Kepler's prime mission was slated to last 3.5 years, from 2009 until November 2012. In January 2010, scientists announced the mission's first batch of five exoplanets, all confirmed with ground-based telescopes. By June, they had found 400 exoplanet candidates for ground-based followup. That number jumped to 1,235 in February 2011, and the findings kept coming in a steady stream after that.
The mission's first major problem happened in July 2012, when one of Kepler’s reaction wheels failed. The telescope only needed three of its four wheels to maintain its precise pointing, so Kepler pushed on, starting its extended mission that November. Then, a second reaction wheel failed in May 2013, meaning Kepler would have to start using its precious supply of fuel to point properly.
It’s the Sun that upsets Kepler’s steady pointing. Light has no mass, but it has momentum, and it pushes on objects in space. (This is the same force that propels solar sails like LightSail 2.) In order for Kepler to keep staring at the same patch of sky in Cygnus and Lyra, it needed three working reaction wheels to control its three axes of pointing freedom (X, Y, and Z, or roll, pitch, and yaw, as you prefer). With only two wheels, engineers lacked control over one of those three axes, so they developed a clever solution: pointing Kepler in a new direction, where the Sun’s rays would be evenly distributed across the telescope. This would cancel out the perturbing force from sunlight, and allow the mission to maintain its steady pointing performance using just two wheels. The only downside was that Kepler would have to more or less stare at what was in front of it — about four patches of sky per year, according to the new plan.
After a few months of testing, the team concluded the strategy worked, and formally proposed to continue the extended Kepler mission under a new moniker: K2. In May 2014, NASA approved K2 for two years. By December, the team announced K2 had already found its first exoplanet.
Just a month before K2 was approved, in April 2014, scientists announced Kepler had helped find the type of planet everyone was looking for. About 500 light years from Earth sits a star called Kepler-186. It has four inner planets that are less than 1.5 times the size of Earth. The fifth planet, Kepler-186f, is roughly the size of Earth, right in the star’s habitable zone, where liquid water can exist.
It was the first-ever discovery of a potentially Earth-like planet that might support life. The big difference is Kepler-186f’s star—an M-class dwarf smaller and dimmer than the Sun. At high noon, it would only shine as bright as the Sun at sunset. A year on Kepler-186f lasts just 130 days, and whether or not the planet could support life depends on its atmosphere.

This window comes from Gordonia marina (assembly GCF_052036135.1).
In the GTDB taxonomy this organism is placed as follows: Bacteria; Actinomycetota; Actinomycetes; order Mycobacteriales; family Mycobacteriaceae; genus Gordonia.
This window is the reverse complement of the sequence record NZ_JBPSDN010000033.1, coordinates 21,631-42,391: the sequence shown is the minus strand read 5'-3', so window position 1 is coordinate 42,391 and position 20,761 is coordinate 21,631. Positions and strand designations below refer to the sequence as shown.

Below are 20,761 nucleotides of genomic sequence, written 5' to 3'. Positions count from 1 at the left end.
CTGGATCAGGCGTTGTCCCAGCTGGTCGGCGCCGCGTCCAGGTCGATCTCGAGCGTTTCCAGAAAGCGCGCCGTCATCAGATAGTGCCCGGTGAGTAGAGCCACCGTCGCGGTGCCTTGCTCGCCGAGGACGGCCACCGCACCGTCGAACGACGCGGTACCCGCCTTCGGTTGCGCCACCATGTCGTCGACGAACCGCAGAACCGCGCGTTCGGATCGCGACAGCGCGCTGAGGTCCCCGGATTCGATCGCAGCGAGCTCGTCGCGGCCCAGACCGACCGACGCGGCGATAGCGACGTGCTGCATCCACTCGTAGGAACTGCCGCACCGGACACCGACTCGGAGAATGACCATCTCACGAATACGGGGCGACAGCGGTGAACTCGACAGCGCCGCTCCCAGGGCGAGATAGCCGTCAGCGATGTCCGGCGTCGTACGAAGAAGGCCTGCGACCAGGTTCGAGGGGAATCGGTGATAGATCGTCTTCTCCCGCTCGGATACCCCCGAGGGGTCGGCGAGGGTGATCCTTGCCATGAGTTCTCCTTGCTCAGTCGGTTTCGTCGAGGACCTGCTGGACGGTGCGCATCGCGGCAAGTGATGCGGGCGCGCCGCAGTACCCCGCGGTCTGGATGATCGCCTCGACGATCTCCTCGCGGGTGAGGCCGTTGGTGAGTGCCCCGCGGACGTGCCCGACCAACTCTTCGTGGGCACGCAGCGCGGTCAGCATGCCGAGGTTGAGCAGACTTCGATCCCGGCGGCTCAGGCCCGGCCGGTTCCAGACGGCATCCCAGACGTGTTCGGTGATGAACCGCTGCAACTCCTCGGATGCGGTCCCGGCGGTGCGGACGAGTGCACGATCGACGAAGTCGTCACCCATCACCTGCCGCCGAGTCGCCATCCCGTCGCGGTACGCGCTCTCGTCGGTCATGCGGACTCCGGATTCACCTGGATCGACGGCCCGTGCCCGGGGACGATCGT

But that was just the beginning. A year later, scientists found a similar planet orbiting a star more like our own. And there are now 30 confirmed planets less than twice the size of Earth in their stars' habitable zones.
Even under the modified K2 mission design, the spacecraft still had to use its thrusters to point towards Earth to send home data. In March 2016, NASA said that Kepler probably had just a little more than two years of fuel remaining. Right on schedule, in March 2018, the agency warned the end was near. In early July, the spacecraft was so low on fuel that NASA halted the current observing campaign—campaign number 18 out of an originally planned 10 for K2—to allow the spacecraft to hibernate until its next scheduled contact with the Deep Space Network on 2 August. The hope was that Kepler would have enough fuel left to turn towards Earth one more time and send home its precious data.
It did. The mission moved on to campaign 19, which, according to NASA updates, was somewhat successful. But Kepler's fuel reserves are so low, there will be no twentieth campaign. The mission is over.
Fortunately, Kepler has already passed the planet-finding baton to a new space telescope, TESS, the Transiting Exoplanet Survey Satellite. TESS launched in April, and is already collecting science data. Back on Earth, NASA and the National Science Foundation are preparing to follow up on Kepler and TESS exoplanet discoveries using the WIYN telescope on Kitt Peak in southern Arizona.
The next step is to try and figure out the composition of some of these Earth-sized exoplanets’ atmospheres. That work will be done with the next generation of ground-based telescopes, as well as the James Webb Space Telescope.
If we find a true, Earth-like planet orbiting another world, Kepler will have laid the groundwork for the discovery. We won’t be able to thank it, but we’ll know it’s out there, drifting silently around the Sun—a monument to our desire to know our place in the cosmos.
Farewell, Kepler - The Planetary Post with Robert Picardo In October 2018, NASA announced that the Kepler spacecraft, which revolutionized our understanding of planets orbiting other stars, reached the end of its mission. Kepler searched the skies for 9 wonderful years, discovering and confirming thousands of exoplanets. Farewell, Kepler.